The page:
Friday, 9 October 2015

Action On Energy and Green Deal Communities

The Cambridgeshire Green Deal Communities (GDC) scheme provides grants to Cambridgeshire households to install solid wall insulation in their homes.  To date the scheme has delivered solid wall insulation to over 200 properties.

The scheme is a partnership between all the Cambridgeshire Local Authorities and is funded by the Department of Energy and Climate Change.

Climate Energy Ltd has been the main contractor undertaking this work and has also been working for other authorities in the UK.  We have now been notified that Climate Energy Ltd has entered into administration.

All the local authorities involved in this scheme want to reassure people that the main priority is to ensure completion of any outstanding work.  They will work to support customers who have paid deposits to either have the work completed, or their deposits refunded.  All affected customers will be contacted by letter in the coming days to outline the position and details of who to contact will be provided.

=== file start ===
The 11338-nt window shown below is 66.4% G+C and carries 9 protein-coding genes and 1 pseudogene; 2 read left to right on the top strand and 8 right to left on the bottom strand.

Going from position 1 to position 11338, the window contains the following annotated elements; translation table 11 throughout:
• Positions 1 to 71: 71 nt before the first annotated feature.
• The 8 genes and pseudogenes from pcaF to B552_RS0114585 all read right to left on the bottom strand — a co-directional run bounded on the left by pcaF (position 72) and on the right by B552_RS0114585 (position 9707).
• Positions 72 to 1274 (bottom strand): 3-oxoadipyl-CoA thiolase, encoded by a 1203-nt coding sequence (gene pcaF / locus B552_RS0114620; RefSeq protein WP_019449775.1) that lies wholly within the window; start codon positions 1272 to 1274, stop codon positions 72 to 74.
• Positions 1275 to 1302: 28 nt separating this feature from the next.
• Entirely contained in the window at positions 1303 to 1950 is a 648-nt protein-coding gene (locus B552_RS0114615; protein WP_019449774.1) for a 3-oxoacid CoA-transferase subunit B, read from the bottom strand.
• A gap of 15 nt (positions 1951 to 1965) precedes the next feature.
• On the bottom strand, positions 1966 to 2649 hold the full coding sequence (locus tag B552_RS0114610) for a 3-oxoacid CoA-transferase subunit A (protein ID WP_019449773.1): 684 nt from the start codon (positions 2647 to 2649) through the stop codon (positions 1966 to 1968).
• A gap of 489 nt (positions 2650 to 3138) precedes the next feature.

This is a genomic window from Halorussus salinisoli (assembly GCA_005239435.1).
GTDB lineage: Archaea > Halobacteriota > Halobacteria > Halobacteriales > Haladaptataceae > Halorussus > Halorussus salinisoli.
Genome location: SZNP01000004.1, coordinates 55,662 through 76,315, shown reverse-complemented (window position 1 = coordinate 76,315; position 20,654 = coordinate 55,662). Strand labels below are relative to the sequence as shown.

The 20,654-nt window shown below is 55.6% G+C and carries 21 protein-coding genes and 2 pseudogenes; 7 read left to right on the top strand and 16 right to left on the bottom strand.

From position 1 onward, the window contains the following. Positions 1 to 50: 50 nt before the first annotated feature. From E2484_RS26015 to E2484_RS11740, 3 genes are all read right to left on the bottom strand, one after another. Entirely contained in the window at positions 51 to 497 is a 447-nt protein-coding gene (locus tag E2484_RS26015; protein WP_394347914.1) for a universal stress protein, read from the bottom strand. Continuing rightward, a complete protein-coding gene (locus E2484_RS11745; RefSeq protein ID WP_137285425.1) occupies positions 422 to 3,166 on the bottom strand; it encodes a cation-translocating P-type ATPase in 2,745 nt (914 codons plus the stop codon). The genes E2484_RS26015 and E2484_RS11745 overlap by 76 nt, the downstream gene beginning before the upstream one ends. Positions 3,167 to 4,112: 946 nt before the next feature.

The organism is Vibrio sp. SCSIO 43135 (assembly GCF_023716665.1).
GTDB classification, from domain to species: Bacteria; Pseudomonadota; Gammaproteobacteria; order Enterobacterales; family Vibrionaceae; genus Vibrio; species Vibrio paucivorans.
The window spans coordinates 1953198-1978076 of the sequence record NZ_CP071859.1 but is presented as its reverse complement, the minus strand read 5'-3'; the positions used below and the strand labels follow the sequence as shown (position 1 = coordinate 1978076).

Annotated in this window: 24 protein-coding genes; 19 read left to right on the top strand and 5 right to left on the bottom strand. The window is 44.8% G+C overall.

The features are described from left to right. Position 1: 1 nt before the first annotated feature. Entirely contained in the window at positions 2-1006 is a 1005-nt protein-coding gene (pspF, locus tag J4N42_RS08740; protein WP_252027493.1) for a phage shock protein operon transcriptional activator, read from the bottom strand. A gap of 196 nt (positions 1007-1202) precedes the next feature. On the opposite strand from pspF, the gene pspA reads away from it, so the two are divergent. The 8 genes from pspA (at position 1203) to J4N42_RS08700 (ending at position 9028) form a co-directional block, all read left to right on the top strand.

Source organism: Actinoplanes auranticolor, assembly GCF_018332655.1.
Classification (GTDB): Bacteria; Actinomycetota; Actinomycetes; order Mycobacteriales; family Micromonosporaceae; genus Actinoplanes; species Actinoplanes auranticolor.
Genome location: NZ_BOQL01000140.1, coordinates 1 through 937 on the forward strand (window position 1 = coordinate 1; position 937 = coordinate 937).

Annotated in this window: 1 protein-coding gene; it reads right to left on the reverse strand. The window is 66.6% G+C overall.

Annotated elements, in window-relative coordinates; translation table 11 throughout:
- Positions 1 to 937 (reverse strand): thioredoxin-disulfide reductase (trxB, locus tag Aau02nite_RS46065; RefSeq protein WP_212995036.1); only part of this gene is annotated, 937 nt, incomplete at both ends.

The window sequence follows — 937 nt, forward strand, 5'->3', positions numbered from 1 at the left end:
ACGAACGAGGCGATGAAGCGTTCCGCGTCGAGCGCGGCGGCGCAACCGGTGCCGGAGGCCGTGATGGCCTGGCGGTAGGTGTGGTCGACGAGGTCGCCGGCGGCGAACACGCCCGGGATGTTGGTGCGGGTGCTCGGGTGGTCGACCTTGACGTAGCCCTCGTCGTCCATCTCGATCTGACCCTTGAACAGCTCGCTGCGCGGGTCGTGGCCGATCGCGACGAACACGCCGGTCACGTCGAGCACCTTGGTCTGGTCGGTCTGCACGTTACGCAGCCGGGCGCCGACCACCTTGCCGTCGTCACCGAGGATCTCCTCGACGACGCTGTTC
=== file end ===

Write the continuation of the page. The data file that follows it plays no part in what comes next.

Thursday, 8 October 2015

Community projects helped with £82,000 of funding

Bids for a community grant scheme have closed for the year after a whopping £82,000 of funding was allocated to over 60 projects in South Cambridgeshire.

Councillors have praised communities for the range and quantity of bids that were received by South Cambridgeshire District Council with 15 projects sharing over £14,000 in the latest round of funding alone.

Community Chest Grant Scheme funding awarded at the Council Leader’s recent portfolio meeting included:

  • £1,000 to Comberton Crusaders Football Club for new goals
  • £1,000 to Linton parish Council to rebuild a flint wall in a Grade I listed churchyard
  • £1,000 to Six Mile Bottom Sports and Social Club to help refurbish the village hall to meet fire and safety regulations
  • £1,000 to Toft People’s Hall to purchase theatre lights and mounting bars for events

A full list of the grants recently awarded is available here.

A small number of funding bids not submitted in time for the recent meeting will be considered later in October but no new bids are now being received as the money available has been allocated.

The Community Chest funding is available to voluntary and community sector groups, charities and parish councils wishing to improve the quality of life for residents in South Cambridgeshire. The maximum available per bid was £1,500.

Funding could be bid for improvements to community facilities, repairs to historic buildings, monuments and memorials, tree and hedge planting schemes, equipment and materials and project start-up costs.